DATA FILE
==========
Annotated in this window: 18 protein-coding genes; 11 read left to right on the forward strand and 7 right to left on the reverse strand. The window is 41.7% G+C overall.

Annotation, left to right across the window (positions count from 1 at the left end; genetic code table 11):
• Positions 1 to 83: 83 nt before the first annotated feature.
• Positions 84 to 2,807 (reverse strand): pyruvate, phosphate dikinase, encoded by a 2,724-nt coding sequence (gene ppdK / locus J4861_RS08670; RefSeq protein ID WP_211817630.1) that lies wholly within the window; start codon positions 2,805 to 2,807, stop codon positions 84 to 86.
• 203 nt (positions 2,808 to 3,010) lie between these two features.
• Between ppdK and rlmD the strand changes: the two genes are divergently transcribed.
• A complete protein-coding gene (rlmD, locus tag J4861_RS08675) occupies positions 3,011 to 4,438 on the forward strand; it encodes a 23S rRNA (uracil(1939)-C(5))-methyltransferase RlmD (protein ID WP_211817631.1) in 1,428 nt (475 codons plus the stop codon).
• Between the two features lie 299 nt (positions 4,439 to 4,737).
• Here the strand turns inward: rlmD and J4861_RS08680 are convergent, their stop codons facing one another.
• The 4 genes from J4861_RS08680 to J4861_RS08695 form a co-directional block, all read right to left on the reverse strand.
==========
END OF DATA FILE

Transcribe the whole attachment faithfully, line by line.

Annotated in this window: 18 protein-coding genes; 11 read left to right on the forward strand and 7 right to left on the reverse strand. The window is 41.7% G+C overall.

Annotation, left to right across the window (positions count from 1 at the left end; genetic code table 11):
• Positions 1 to 83: 83 nt before the first annotated feature.
• Positions 84 to 2,807 (reverse strand): pyruvate, phosphate dikinase, encoded by a 2,724-nt coding sequence (gene ppdK / locus J4861_RS08670; RefSeq protein ID WP_211817630.1) that lies wholly within the window; start codon positions 2,805 to 2,807, stop codon positions 84 to 86.
• 203 nt (positions 2,808 to 3,010) lie between these two features.
• Between ppdK and rlmD the strand changes: the two genes are divergently transcribed.
• A complete protein-coding gene (rlmD, locus tag J4861_RS08675) occupies positions 3,011 to 4,438 on the forward strand; it encodes a 23S rRNA (uracil(1939)-C(5))-methyltransferase RlmD (protein ID WP_211817631.1) in 1,428 nt (475 codons plus the stop codon).
• Between the two features lie 299 nt (positions 4,439 to 4,737).
• Here the strand turns inward: rlmD and J4861_RS08680 are convergent, their stop codons facing one another.
• The 4 genes from J4861_RS08680 to J4861_RS08695 form a co-directional block, all read right to left on the reverse strand.